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Foot Care & Diabetes

Diabetes can contribute to foot problems in three ways. It can cause decreased feeling in the feet, so that injuries such as cuts and scrapes may go unnoticed. It can cause decreased circulation to the feet. It can increase the time it takes to heal an injury. The risks of developing foot problems can be greatly reduced by following some simple principles of foot care, and by seeing your physician regularly.

Take Good Care Of Your Feet:
Wash your feet everyday. Use warm (not hot) water, and mild soap. Do not put your feet in the water without testing it first with your elbow, or asking someone else to test it. Do not soak your feet unless instructed by your physician. Pat your feet dry, making sure to dry between the toes. Do not rub the skin too vigorously. If your skin is dry, or shows evidence of cracking, use a moisturizing cream as prescribed by your doctor. Change stockings daily. Do not wear stockings that have been mended or have seams because these can injure or irritate the skin. Inspect the inside of your shoes before putting them on to make sure there is no object in them. Check your feet daily or have a family member do this to see if there are any inflammed or irritated areas.

Footwear:
Shoes that fit poorly can cause irritation and injury, lending to the formation of blisters or wounds. Shoes should fit snugly, but not tightly. Make sure there is plenty of room for your toes. Avoid shoes made of plastic or vinyl. Leather shoes allow your feet to breathe the best. New shoes should be broken in gradually. Remember, diabetic patients sometimes have decreased sensation and can be unaware of something inside the shoe. Walking or running shoes may be helpful for some diabetic patients. If you have foot deformities, you may need special therapeutic shoes and inserts. If you need special footwear, ask your podiatrist if you quailfy for medicare's diabetic shoe program.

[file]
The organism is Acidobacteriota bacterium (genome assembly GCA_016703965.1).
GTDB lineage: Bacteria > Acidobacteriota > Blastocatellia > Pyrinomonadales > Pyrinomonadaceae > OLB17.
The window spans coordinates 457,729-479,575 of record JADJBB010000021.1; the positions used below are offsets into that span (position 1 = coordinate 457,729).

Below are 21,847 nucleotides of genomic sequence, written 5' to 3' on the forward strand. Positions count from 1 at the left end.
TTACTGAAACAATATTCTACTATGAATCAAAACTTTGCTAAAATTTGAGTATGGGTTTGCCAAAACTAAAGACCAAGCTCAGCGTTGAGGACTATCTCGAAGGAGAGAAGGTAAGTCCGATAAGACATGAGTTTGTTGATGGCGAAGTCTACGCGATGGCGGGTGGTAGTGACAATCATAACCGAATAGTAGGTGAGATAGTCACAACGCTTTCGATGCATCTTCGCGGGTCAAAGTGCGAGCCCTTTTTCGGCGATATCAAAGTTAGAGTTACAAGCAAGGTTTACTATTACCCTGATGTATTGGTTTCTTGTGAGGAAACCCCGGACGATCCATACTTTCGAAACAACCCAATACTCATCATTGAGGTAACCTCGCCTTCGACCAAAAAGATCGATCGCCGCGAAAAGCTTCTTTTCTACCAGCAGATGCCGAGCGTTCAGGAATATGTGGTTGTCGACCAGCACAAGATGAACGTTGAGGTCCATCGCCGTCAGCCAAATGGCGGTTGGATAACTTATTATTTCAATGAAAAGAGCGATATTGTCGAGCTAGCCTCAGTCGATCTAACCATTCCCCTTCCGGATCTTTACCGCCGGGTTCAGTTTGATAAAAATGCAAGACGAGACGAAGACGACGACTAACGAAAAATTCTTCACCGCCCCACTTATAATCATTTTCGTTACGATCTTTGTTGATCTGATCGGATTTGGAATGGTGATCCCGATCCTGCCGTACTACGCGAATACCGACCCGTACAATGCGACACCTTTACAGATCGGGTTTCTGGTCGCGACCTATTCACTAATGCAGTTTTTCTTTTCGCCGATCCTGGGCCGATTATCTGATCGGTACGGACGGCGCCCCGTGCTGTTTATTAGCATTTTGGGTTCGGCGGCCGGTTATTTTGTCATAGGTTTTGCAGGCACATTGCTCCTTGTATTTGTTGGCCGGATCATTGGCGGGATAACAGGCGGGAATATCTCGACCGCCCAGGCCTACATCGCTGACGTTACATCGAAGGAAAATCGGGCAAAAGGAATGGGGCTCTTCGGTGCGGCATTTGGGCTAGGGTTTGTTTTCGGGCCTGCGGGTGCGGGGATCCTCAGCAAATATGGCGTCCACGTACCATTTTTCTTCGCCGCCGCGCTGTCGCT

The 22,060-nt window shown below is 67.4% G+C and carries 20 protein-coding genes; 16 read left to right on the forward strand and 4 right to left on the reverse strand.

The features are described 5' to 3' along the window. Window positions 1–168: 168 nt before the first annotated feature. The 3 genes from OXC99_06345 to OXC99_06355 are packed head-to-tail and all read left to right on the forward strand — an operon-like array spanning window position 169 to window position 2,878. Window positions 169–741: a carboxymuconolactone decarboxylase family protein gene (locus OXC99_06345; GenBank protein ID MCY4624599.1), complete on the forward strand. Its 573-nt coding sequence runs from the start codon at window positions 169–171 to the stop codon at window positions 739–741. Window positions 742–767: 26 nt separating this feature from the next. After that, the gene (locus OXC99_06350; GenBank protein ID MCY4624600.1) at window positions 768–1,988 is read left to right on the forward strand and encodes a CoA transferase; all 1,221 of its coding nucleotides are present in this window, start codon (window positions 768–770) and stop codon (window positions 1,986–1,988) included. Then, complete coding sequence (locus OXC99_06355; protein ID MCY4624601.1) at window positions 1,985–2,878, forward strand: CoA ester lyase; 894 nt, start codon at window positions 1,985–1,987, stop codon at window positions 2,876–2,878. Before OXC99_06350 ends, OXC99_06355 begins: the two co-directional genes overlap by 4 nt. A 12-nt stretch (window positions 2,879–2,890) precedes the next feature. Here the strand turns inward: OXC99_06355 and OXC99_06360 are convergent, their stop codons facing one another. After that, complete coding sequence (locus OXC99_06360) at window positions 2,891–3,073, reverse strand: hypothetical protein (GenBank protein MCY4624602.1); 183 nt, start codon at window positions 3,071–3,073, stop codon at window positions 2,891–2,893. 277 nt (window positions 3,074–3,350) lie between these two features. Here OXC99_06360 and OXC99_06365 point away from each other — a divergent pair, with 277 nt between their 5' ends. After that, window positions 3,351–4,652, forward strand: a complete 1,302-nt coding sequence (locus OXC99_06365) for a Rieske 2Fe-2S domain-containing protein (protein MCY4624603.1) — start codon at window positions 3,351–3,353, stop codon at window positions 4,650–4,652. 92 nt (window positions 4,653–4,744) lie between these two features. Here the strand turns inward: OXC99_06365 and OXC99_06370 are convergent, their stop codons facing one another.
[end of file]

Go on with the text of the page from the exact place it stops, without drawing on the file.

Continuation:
Diabetes Never go barefoot, even at home. Always wear shoes or slippers, especially in the dark. Remember, an unnoticed minor cut, scrape, or burn can rapidly lead to a serious infection in a person with diabetes.

Toenail Care:
Be very careful to avoid injury when you trim your toenails. Trim them frequently, straight across, being careful not to cut them too short. Do not dig into the corners of the nails. It may help if you soften your nails by soaking them in warm water for 10 minutes before cutting them. If nails are thickened and difficult to cut, if you have a history of diabetic foot complications or poor circulation, see your podiatrist and ask them if they can cut your toenails.

No Home Surgery!
Do not try to remove ingrown toenails. Do not use razor blades, scissors, or knives to remove calluses or corns. A minor cut can rapidly develop into a serious infection. If left untreated, infections can spread to nearby tissues and become limb-threatening. Removal of an ingrown toenail, or a callus should be done by your physician.

Caution:
Do not use a hot water bottle or heating pad. Wear cotton or wool socks to keep your feet warm. Wear protective footwear at the beach or around swimming pools. Do not use chemical corn or callus removers, as they can cause chemical burns and ulcers.

Women should avoid tight pantyhose, panty girdles, elastic garters, and socks with elastic tops. If you see lines or indentations when you take off socks or undergarments, they are probably too tight, and may cause swelling of the feet.

Smoking:
If you smoke, STOP!! Smoking narrows the blood vessels and decreases circulation to the feet. Smoking is not wise for anyone, and extremely dangerous for people with diabetes. Your chances of developing gangrene increase significantly when you smoke.

Warning Signs of Diabetic Foot Problems:
Inspect your feet every day. Remember, any injury to the foot or break in the skin is potentially serious in a person with diabetes. Look especially between the toes. If poor vision or arthritis make it hard for you to inspect your feet, have someone else do it. Notify your physician if you notice:

Puncture wounds
Cuts or scrapes that do not heal
Ingrown toenails
Thick discolored nails
Corns and Calluses
Problems due to poorly fitting shoes
Any injuries to the feet
Discoloration, pain, redness, or swelling
Pain in the calves during walking or exercise.

Remember: Exercise, good glucose control and proper shoe care are lifelong tools that go hand in hand. They are the three most important things you can do to prevent diabetic foot complications.